Tag Archives: R

Learn to Analyze Big Data with R – Free Course

R is a hugely popular language among data scientists and statisticians. One of the difficulties with open-source R is the memory constraint. All the data needs to be loaded into a data.frame. Microsoft solves this problem with the RevoScaleR package of the Microsoft R Server. Just launched this week is an EdX course on
Analyzing Big Data with Microsoft R Server.

According the syllabus:

Upon completion, you will know how to use R for big-data problems.

Full Disclosure: I work at Microsoft, and the course instructor, Seth Mottaghinejad, is one of my colleagues.

Free Stats book for Computer Scientists

Professor Norm Matloff from the University of California, Davis has published From Algorithms to Z-Scores: Probabilistic and Statistical Modeling in Computer Science which is an open textbook. It approaches statistics from a computer science perspective. Dr. Matloff has been both a professor of statistics and computer science so he is well suited to write such a textbook. This would a good choice of a textbook for a statistics course targeted at primarily computer scientists. It uses the R programming language. The book starts by building the foundations of probability before entering statistics.

Introduction to Microsoft R Open (Webinar)

Tomorrow, January 28, 2016, David Smith will present a webinar titled Introduction to Microsoft R Open. David is the R Community Lead at Microsoft. The webinar will discuss:

  • Introduction to R
  • History of R
  • Enhancements of Microsoft R Open (Microsoft’s enhanced distribution of open-source R)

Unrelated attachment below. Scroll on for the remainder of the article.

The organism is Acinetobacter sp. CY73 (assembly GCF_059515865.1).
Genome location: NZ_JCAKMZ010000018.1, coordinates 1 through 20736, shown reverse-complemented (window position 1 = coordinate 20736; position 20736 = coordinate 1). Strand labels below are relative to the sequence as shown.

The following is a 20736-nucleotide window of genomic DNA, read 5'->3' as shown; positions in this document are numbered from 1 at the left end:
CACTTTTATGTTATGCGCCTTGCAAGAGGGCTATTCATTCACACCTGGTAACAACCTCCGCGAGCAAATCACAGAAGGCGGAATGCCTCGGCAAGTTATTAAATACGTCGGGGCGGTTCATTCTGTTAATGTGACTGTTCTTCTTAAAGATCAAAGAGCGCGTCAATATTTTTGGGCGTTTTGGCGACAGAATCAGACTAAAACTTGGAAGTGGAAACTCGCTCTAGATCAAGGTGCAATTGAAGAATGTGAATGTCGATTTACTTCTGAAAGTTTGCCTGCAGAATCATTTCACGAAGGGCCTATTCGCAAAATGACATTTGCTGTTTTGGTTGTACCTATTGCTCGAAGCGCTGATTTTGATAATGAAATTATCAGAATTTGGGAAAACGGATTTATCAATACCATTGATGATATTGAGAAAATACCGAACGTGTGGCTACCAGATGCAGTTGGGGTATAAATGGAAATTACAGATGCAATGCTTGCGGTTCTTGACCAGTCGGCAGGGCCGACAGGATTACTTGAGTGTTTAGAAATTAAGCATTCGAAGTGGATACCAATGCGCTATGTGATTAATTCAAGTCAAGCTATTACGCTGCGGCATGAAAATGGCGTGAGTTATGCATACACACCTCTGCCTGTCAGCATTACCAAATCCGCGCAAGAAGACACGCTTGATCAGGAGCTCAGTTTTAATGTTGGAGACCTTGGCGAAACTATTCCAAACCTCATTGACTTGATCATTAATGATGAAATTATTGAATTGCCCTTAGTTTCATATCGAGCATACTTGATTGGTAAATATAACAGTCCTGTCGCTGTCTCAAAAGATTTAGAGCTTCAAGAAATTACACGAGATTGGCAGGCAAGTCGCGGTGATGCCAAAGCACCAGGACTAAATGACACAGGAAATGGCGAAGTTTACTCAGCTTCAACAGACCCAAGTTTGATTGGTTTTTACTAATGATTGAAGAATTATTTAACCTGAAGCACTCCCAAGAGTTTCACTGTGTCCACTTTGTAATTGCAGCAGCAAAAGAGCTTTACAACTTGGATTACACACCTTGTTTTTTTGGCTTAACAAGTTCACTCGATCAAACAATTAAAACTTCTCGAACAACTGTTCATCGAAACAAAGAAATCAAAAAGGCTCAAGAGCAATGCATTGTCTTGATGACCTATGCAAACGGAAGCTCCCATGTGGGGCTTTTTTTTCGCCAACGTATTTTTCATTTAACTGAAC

• CRAN Time Machine
  • Reproducible Data Analysis

If you are looking to get started with R or get more from R, this webinar will be worth your time.

Plus, the webinar is the first in a series of Microsoft webinars focused on R.


Full Disclosure: I work for Microsoft, and I will be helping (in a very minimal capacity) with the webinar.

Data Science Wars: R vs. Python

The great team over at DataCamp, an online site for learning R , has put together another wonderful infographic. This time, the topic is Data Science Wars (R versus Python). This has been a rather hot topic for quite some time. I even wrote about the debate back in 2013, R vs Python, The Great Debate.

DataCamp did an amazing job packing information into the infographic. Honestly, it is impressive they were able to pack so much information into a single infographic. Some of the topics covered are:

  • History
  • Who uses the language?
  • Community
  • Purpose of the language
  • Popularity
  • And way more great stuff

Enough about the description. Have a look for yourself. It is packed with great arguments for your next “R vs Python” debate.

R vs Python for data analysis
R vs Python for data analysis

Learn Data Science Online with DataCamp

If you are looking to get started in the field of data science in 2014, then DataCamp just might be the site for you. DataCamp, formerly DataMind provides a tutorial for interactive data analysis in the browser. The data analysis is taught using R.

The DataCamp platform provides:

  1. Courses to learn data science
  2. A Platform to create new courses

If you are familiar with Codecademy, DataCamp follows very much the same model except for data analysis instead of programming. This is definitely a site to watch in 2014.